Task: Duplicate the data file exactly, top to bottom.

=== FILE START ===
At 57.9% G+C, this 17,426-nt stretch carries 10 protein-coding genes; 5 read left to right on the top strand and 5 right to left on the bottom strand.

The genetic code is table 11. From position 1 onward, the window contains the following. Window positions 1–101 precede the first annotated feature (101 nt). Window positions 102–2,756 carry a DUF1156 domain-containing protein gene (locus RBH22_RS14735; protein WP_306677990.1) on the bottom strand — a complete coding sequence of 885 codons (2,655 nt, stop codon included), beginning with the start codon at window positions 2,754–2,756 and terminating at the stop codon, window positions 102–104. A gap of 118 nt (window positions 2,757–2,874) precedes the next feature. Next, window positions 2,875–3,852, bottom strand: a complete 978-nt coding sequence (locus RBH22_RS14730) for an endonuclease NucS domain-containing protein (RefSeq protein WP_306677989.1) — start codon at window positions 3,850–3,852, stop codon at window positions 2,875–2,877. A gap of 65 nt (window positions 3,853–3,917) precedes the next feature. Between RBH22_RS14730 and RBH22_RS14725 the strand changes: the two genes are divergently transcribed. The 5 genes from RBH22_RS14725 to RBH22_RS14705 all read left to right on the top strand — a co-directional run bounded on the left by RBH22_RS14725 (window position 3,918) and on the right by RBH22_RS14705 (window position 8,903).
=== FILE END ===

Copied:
At 57.9% G+C, this 17,426-nt stretch carries 10 protein-coding genes; 5 read left to right on the top strand and 5 right to left on the bottom strand.

The genetic code is table 11. From position 1 onward, the window contains the following. Window positions 1–101 precede the first annotated feature (101 nt). Window positions 102–2,756 carry a DUF1156 domain-containing protein gene (locus RBH22_RS14735; protein WP_306677990.1) on the bottom strand — a complete coding sequence of 885 codons (2,655 nt, stop codon included), beginning with the start codon at window positions 2,754–2,756 and terminating at the stop codon, window positions 102–104. A gap of 118 nt (window positions 2,757–2,874) precedes the next feature. Next, window positions 2,875–3,852, bottom strand: a complete 978-nt coding sequence (locus RBH22_RS14730) for an endonuclease NucS domain-containing protein (RefSeq protein WP_306677989.1) — start codon at window positions 3,850–3,852, stop codon at window positions 2,875–2,877. A gap of 65 nt (window positions 3,853–3,917) precedes the next feature. Between RBH22_RS14730 and RBH22_RS14725 the strand changes: the two genes are divergently transcribed. The 5 genes from RBH22_RS14725 to RBH22_RS14705 all read left to right on the top strand — a co-directional run bounded on the left by RBH22_RS14725 (window position 3,918) and on the right by RBH22_RS14705 (window position 8,903).